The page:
Jack Roy follows Ken Morgan as head of Laborers Local 296


Laborers Local 296 has a new top officer: longtime business rep Jack Roy, appointed business-manager/secretary-treasurer following the retirement of Ken Morgan. Roy served the remaining two months of Morgan’s term, and ran unopposed for the job in May.

Jack RoyRoy grew up in the Portland area, attended Reynolds High School, and followed his dad, a member of Operating Engineers Local 701, into the building trades. He got his first union job at age 18, as a member of Laborers Local 320, the Portland-area heavy highway local. He worked for Ross Brothers pouring concrete to construct highway bridges in Beaverton. Roy says he enjoyed the work, which included drilling rock and using dynamite to blast rock and stumps to widen roads. He did that for 10 years, then moved to Texas to look for work in 1982, when the Oregon economy was in bad shape.

When his Texas employer, J.W. Bateson, got a construction contract on the Portland Veterans Hospital, he moved back to Oregon in January 1984, and became a member of Local 296.

[pullquote]Unionism is a brotherhood. It’s a family.” — Jack Roy[/pullquote]In 1997 he went to work for the non-profit Fair Contracting Foundation. Investigating abuses on prevailing wage construction jobs, Roy uncovered everything from intentional misclassification to payment in cash. Hired as a Local 296 business representative the following year, he put that experience to work for the Laborers. As a union rep, he was responsible for members working under construction contracts and at Portland Public Schools and the Portland Housing Authority. He also became recording secretary, and delegate to the Oregon and Southern Idaho District Council of Laborers.

Local 296 represents close to 900 members, including construction laborers and hod carriers, shipyard laborers, weatherization workers, landscapers and other laborers at school districts and in public housing, and heavy and highway laborers in Southern Oregon. It has a headquarters a 4545 NE 102nd Ave, in Portland, and a satellite office in Central Point that focuses on heavy highway and commercial construction.

Most Local 296 members work under contracts with Associated General Contractors (AGC) and the General and Concrete Contractors Association (GCCA), which are negotiated by the district council. The current agreements run through May 31, 2016. Under the AGC contract, the hourly wage is $27.44, and total compensation comes to $40.89.

Those wages and benefits make a strong argument for construction laborers to join the union; for employers, a big selling point is access to a ready pool of skilled labor that doesn’t need to stay on the payroll after a job is done.

Local 296 union reps get members placed on jobs, take care of problems on job sites, enforce the union contract, recruit new union members, and sign up new contractors. The business manager also does those things, and oversees staff of six, including three business representatives, two office support staff, and a dispatcher.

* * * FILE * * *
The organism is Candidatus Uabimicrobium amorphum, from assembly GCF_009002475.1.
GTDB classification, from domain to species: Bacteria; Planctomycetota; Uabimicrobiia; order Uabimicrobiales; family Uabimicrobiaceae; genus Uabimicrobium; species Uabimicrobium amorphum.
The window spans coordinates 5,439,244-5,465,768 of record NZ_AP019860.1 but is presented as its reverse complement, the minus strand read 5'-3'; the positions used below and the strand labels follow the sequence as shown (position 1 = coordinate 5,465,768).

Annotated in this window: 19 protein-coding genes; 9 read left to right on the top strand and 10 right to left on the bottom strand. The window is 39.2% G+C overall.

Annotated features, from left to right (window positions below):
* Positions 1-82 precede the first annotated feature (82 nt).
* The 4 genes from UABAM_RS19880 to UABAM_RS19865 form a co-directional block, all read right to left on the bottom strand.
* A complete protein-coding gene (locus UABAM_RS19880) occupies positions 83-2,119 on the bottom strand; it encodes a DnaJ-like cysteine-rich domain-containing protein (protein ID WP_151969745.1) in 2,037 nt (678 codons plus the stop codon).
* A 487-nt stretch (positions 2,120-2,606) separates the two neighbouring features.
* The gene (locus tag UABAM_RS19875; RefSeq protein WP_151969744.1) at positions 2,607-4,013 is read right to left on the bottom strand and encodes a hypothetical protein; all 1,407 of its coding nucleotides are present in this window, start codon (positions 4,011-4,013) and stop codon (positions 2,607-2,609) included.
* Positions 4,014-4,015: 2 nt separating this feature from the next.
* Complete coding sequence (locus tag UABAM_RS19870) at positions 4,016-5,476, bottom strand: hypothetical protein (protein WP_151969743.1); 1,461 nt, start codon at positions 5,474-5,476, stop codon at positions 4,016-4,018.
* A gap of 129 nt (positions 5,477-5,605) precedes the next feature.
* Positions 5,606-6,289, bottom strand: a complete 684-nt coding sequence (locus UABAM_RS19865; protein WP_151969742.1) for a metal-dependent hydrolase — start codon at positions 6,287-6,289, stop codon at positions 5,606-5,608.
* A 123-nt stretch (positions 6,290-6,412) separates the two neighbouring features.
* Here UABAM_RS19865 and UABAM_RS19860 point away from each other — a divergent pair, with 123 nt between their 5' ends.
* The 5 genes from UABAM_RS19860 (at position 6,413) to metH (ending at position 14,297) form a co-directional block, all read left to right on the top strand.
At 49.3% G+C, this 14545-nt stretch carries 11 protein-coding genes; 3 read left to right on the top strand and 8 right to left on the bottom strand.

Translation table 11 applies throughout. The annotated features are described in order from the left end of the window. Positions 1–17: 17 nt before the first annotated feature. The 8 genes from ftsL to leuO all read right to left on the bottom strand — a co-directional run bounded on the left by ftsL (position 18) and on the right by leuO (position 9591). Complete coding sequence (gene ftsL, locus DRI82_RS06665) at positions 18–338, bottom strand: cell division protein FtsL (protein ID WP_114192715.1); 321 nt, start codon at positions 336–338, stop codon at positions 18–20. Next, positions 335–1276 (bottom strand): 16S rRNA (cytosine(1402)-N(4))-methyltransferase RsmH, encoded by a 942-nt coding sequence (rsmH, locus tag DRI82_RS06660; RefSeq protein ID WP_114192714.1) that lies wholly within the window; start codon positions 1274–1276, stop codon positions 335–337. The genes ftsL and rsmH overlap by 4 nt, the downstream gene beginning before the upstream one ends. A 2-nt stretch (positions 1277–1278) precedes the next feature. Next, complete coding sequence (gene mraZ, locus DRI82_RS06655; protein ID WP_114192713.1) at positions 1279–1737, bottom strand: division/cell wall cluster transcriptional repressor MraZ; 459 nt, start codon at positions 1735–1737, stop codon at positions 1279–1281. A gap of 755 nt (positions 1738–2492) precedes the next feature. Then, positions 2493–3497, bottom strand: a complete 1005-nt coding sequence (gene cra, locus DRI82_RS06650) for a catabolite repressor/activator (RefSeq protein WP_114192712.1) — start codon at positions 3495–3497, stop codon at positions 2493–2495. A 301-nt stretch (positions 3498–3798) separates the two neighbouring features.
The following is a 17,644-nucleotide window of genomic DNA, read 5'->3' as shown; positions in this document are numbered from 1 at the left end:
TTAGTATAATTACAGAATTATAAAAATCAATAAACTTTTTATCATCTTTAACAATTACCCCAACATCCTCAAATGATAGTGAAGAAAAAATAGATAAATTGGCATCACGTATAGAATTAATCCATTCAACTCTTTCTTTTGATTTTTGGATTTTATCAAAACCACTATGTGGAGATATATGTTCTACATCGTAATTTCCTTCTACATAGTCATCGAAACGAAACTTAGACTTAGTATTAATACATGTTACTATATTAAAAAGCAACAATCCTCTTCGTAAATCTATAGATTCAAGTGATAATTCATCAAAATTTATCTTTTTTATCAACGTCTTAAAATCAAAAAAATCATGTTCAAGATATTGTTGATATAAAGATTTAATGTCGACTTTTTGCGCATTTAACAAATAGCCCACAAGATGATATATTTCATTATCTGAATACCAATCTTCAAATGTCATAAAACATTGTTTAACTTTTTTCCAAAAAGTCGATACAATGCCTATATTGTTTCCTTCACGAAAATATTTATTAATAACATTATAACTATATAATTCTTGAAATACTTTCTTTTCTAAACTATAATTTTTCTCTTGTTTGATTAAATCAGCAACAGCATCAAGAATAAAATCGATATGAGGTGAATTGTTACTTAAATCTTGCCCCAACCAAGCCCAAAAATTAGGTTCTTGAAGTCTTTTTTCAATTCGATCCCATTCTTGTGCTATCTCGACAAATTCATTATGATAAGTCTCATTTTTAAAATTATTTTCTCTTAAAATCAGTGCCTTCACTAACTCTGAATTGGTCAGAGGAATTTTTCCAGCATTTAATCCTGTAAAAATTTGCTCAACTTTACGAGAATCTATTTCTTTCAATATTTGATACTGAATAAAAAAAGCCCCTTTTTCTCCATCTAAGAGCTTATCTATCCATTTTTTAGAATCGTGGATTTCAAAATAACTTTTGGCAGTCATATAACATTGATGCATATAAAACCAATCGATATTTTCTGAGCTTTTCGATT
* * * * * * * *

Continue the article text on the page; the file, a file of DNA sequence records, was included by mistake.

“Unionism is a brotherhood,” Roy says. “It’s a family.”

In Ken Morgan’s case, family is also union: His son Derick is a Local 296 member.

Ken MorganKen Morgan, 62, grew up in Buxton, Oregon, the son of a logger. During the Vietnam War he served in the U.S. Air Force as a crew chief repairing F-4 fighters and other aircraft in Saigon. In the mid-to-late 1970s, he worked as a union laborer on highways and pipelines with Laborers Local 341 in Anchorage, Alaska. In 1979, he moved to Portland and joined Local 296. He attended union meetings, became an Executive Board member, and was hired as a business representative in 2006, working for members on the West side of the Portland area. In 2007, he was appointed business manager to replace Richard Steward, who died of heart attack.

“I believe in the union,” Morgan said, “the benefits, and what it does for our families and for society. If everybody had union health care and pensions, we wouldn’t have so much need.”

As business manager, Morgan helped keep the union going through five years of economic downturn. He also oversaw a remodel of the Portland union hall and development of the Local 296 web site, and made it possible for members to pay dues over the phone.

Morgan says he looks forward to traveling with his wife Lynn in retirement, a retirement made possible by a union pension that, unlike some others, is in good health. Morgan will continue to serve as a union trustee on the Oregon Laborers Employers Pension Trust Fund.

All Local 296 officers ran unopposed this year. Besides Roy, that included: President Gary Moore; Vice President Earl Browning; Recording Secretary Zack Culver; Sergeant-at-Arms J.P. Wedge; Auditors Jeff Olson, Shon Brinkmeyer, and Scott Hancock; Executive Board members Paul Askew, Dago Aranda, and Greg Held; and District Council Delegates Greg Held, Jack Roy, Gary Moore Jr, and Gary Jackson. Terms of office are three years.


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